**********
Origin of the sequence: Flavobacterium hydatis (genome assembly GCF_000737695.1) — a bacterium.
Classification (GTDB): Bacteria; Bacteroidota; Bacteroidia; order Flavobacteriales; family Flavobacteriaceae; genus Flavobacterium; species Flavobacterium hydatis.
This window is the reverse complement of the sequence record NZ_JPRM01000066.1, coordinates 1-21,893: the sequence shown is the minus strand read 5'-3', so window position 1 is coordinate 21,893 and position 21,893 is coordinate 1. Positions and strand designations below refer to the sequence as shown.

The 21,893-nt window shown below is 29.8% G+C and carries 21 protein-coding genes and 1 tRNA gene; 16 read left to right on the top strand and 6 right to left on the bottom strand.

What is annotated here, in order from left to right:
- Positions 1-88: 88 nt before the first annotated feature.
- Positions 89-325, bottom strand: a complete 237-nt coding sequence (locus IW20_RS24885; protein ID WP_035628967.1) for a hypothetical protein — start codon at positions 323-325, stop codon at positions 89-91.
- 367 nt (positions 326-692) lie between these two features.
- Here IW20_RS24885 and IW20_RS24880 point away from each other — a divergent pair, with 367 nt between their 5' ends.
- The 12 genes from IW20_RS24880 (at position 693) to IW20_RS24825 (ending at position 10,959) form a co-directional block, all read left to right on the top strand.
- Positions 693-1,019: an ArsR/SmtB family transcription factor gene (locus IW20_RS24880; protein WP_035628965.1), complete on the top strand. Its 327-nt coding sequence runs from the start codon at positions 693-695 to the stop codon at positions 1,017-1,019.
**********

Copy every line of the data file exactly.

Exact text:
Origin of the sequence: Flavobacterium hydatis (genome assembly GCF_000737695.1) — a bacterium.
Classification (GTDB): Bacteria; Bacteroidota; Bacteroidia; order Flavobacteriales; family Flavobacteriaceae; genus Flavobacterium; species Flavobacterium hydatis.
This window is the reverse complement of the sequence record NZ_JPRM01000066.1, coordinates 1-21,893: the sequence shown is the minus strand read 5'-3', so window position 1 is coordinate 21,893 and position 21,893 is coordinate 1. Positions and strand designations below refer to the sequence as shown.

The 21,893-nt window shown below is 29.8% G+C and carries 21 protein-coding genes and 1 tRNA gene; 16 read left to right on the top strand and 6 right to left on the bottom strand.

What is annotated here, in order from left to right:
- Positions 1-88: 88 nt before the first annotated feature.
- Positions 89-325, bottom strand: a complete 237-nt coding sequence (locus IW20_RS24885; protein ID WP_035628967.1) for a hypothetical protein — start codon at positions 323-325, stop codon at positions 89-91.
- 367 nt (positions 326-692) lie between these two features.
- Here IW20_RS24885 and IW20_RS24880 point away from each other — a divergent pair, with 367 nt between their 5' ends.
- The 12 genes from IW20_RS24880 (at position 693) to IW20_RS24825 (ending at position 10,959) form a co-directional block, all read left to right on the top strand.
- Positions 693-1,019: an ArsR/SmtB family transcription factor gene (locus IW20_RS24880; protein WP_035628965.1), complete on the top strand. Its 327-nt coding sequence runs from the start codon at positions 693-695 to the stop codon at positions 1,017-1,019.